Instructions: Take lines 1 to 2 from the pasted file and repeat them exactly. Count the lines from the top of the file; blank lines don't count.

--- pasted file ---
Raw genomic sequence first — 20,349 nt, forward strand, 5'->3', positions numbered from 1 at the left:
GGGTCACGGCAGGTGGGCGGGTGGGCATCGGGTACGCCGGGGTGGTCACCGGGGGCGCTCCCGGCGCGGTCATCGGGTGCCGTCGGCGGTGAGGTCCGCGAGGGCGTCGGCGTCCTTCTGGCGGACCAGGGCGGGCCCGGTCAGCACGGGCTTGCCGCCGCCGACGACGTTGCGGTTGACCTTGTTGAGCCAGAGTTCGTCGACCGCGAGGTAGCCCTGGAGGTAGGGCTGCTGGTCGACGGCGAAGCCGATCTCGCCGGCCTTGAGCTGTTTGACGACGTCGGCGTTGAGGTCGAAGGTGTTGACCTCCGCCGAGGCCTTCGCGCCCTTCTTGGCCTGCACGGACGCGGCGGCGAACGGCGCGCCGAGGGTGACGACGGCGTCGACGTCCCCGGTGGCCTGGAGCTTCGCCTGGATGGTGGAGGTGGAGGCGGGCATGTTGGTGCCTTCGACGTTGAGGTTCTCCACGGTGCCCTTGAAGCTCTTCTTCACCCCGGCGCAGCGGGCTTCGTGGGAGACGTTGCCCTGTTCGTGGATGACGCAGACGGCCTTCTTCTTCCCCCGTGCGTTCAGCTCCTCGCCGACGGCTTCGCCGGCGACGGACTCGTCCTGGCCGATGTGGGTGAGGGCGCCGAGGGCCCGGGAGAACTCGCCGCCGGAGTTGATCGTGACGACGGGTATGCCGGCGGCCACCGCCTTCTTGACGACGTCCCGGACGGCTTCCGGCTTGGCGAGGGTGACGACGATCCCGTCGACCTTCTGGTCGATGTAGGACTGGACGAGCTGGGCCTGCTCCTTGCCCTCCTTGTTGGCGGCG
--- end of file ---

Raw genomic sequence first — 20,349 nt, forward strand, 5'->3', positions numbered from 1 at the left:
GGGTCACGGCAGGTGGGCGGGTGGGCATCGGGTACGCCGGGGTGGTCACCGGGGGCGCTCCCGGCGCGGTCATCGGGTGCCGTCGGCGGTGAGGTCCGCGAGGGCGTCGGCGTCCTTCTGGCGGACCAGGGCGGGCCCGGTCAGCACGGGCTTGCCGCCGCCGACGACGTTGCGGTTGACCTTGTTGAGCCAGAGTTCGTCGACCGCGAGGTAGCCCTGGAGGTAGGGCTGCTGGTCGACGGCGAAGCCGATCTCGCCGGCCTTGAGCTGTTTGACGACGTCGGCGTTGAGGTCGAAGGTGTTGACCTCCGCCGAGGCCTTCGCGCCCTTCTTGGCCTGCACGGACGCGGCGGCGAACGGCGCGCCGAGGGTGACGACGGCGTCGACGTCCCCGGTGGCCTGGAGCTTCGCCTGGATGGTGGAGGTGGAGGCGGGCATGTTGGTGCCTTCGACGTTGAGGTTCTCCACGGTGCCCTTGAAGCTCTTCTTCACCCCGGCGCAGCGGGCTTCGTGGGAGACGTTGCCCTGTTCGTGGATGACGCAGACGGCCTTCTTCTTCCCCCGTGCGTTCAGCTCCTCGCCGACGGCTTCGCCGGCGACGGACTCGTCCTGGCCGATGTGGGTGAGGGCGCCGAGGGCCCGGGAGAACTCGCCGCCGGAGTTGATCGTGACGACGGGTATGCCGGCGGCCACCGCCTTCTTGACGACGTCCCGGACGGCTTCCGGCTTGGCGAGGGTGACGACGATCCCGTCGACCTTCTGGTCGATGTAGGACTGGACGAGCTGGGCCTGCTCCTTGCCCTCCTTGTTGGCGGCG